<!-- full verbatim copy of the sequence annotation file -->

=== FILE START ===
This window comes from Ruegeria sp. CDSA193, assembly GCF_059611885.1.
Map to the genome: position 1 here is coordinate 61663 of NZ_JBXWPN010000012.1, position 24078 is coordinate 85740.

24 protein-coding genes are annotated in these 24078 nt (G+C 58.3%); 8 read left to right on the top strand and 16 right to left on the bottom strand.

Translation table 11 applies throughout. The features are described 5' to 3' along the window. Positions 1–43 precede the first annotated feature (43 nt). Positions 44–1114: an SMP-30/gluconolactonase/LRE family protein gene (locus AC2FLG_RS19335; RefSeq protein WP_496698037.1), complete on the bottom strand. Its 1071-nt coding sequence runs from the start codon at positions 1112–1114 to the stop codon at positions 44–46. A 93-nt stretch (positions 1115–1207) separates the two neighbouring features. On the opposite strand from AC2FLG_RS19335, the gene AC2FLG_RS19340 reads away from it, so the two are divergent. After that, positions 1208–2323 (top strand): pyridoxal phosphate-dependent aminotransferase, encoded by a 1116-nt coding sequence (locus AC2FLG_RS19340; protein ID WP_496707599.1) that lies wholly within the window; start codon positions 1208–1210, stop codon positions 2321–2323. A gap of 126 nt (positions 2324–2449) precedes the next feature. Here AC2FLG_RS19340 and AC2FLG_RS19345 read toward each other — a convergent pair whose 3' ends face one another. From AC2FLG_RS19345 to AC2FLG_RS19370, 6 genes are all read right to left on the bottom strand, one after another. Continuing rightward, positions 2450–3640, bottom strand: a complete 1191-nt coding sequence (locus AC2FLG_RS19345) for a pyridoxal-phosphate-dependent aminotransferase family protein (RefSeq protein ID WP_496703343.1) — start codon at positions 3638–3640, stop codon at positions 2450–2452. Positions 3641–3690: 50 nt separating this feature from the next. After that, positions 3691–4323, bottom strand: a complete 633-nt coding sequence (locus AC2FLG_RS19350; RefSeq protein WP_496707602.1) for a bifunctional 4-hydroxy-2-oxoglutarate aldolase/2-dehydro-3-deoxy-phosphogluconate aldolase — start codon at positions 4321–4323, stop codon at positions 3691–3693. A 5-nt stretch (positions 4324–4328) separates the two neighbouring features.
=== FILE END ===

This window comes from Ruegeria sp. CDSA193, assembly GCF_059611885.1.
Map to the genome: position 1 here is coordinate 61663 of NZ_JBXWPN010000012.1, position 24078 is coordinate 85740.

24 protein-coding genes are annotated in these 24078 nt (G+C 58.3%); 8 read left to right on the top strand and 16 right to left on the bottom strand.

Translation table 11 applies throughout. The features are described 5' to 3' along the window. Positions 1–43 precede the first annotated feature (43 nt). Positions 44–1114: an SMP-30/gluconolactonase/LRE family protein gene (locus AC2FLG_RS19335; RefSeq protein WP_496698037.1), complete on the bottom strand. Its 1071-nt coding sequence runs from the start codon at positions 1112–1114 to the stop codon at positions 44–46. A 93-nt stretch (positions 1115–1207) separates the two neighbouring features. On the opposite strand from AC2FLG_RS19335, the gene AC2FLG_RS19340 reads away from it, so the two are divergent. After that, positions 1208–2323 (top strand): pyridoxal phosphate-dependent aminotransferase, encoded by a 1116-nt coding sequence (locus AC2FLG_RS19340; protein ID WP_496707599.1) that lies wholly within the window; start codon positions 1208–1210, stop codon positions 2321–2323. A gap of 126 nt (positions 2324–2449) precedes the next feature. Here AC2FLG_RS19340 and AC2FLG_RS19345 read toward each other — a convergent pair whose 3' ends face one another. From AC2FLG_RS19345 to AC2FLG_RS19370, 6 genes are all read right to left on the bottom strand, one after another. Continuing rightward, positions 2450–3640, bottom strand: a complete 1191-nt coding sequence (locus AC2FLG_RS19345) for a pyridoxal-phosphate-dependent aminotransferase family protein (RefSeq protein ID WP_496703343.1) — start codon at positions 3638–3640, stop codon at positions 2450–2452. Positions 3641–3690: 50 nt separating this feature from the next. After that, positions 3691–4323, bottom strand: a complete 633-nt coding sequence (locus AC2FLG_RS19350; RefSeq protein WP_496707602.1) for a bifunctional 4-hydroxy-2-oxoglutarate aldolase/2-dehydro-3-deoxy-phosphogluconate aldolase — start codon at positions 4321–4323, stop codon at positions 3691–3693. A 5-nt stretch (positions 4324–4328) separates the two neighbouring features.